International students and exchange visitors have legal concerns that are very particular. F visas, J visas, and M visas are subject to very strict terms of compliance. It is also extremely complicated to change status from these visas to another visa status, such as the H-1B visa or an EB-1, EB-2 or EB-3 visa. International students and exchange visitors should always consult an immigration lawyer if they are concerned about compliance with their visa terms or if they want to change their status.
The Designated School Official, or DSO, is the most important resource international students and exchange visitors have. Each University or College that accepts international students and exchange visitors has a DSO. The DSO collects and maintains information on international students and exchange visitors (including their derivatives) to ensure compliance with U.S. immigration law. If you have a F visa, J visa, or M visa, you should first consult with your DSO before attempting to work, obtain training (such as CPT, OPT or STEM OPT), travel, change schools, or if you need to reduce your credit hours. However, there are many issues that are beyond the purview of the DSO. For example, if your application for OPT or STEM OPT was denied, you will need to hire an immigration lawyer to represent you during your appeal. If your issue cannot be addressed by the DSO, you should be advised to seek help from an immigration attorney.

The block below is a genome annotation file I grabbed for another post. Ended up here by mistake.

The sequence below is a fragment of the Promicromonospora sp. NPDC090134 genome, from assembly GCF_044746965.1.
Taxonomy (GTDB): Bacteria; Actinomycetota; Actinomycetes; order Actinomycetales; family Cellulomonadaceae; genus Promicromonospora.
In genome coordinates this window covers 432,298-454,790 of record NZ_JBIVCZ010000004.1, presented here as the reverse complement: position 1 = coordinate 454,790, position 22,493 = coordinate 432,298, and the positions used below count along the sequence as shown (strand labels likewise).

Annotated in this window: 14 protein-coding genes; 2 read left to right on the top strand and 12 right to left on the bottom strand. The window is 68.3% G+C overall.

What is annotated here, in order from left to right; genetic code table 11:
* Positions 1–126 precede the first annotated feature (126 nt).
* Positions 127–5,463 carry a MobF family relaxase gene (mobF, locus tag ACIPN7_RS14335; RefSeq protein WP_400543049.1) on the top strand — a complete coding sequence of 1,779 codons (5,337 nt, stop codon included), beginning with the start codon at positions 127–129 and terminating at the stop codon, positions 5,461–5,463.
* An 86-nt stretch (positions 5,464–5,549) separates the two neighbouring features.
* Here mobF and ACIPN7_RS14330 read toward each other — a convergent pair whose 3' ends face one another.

The nightmare scenario for any F visa, J visa, or M visa holder is to be expelled from their Institution. It is critical to understand that being arrested or accused of a crime will often cause your school to institute an expulsion proceeding against you even if you are not ultimately convicted. However, being expelled is possible for any alleged violation of your Institution's Code(s) of Conduct, real or imagined. Being expelled will cause students to fall out of status and potentially cause them to be deported. In such cases, students must seek help from an immigration attorney as soon as possible. If you have been arrested or accused of a crime, you will also need representation with regard to your criminal matter. The Bogdany Law Firm has worked with students from around the world to resolve criminal and other matters to protect their visa status.
In an August 9, 2018 Policy Memorandum, USCIS changed the rules regarding how accrual of unlawful presence is calculated for F visa, J visa, and M visa holders. According to this memo, you will immediately begin to accrue unlawful presence if you stop pursuing a course of study or activity authorized by your visa, if you engage in activity that is not authorized by your visa, if you remain in the U.S. after you complete your course of study or program beyond the applicable grace period, if you remain in the U.S. after your Form I-94 expires, or if you are ordered to be removed from the United States by the Immigration Courts. It is important to understand that immigration officials can now retroactively decide whether you have accrued unlawful presence. If you have any reason to suspect that you have accrued unlawful presence while on your F visa, J visa, or M visa, you should consult an immigration lawyer as soon as possible.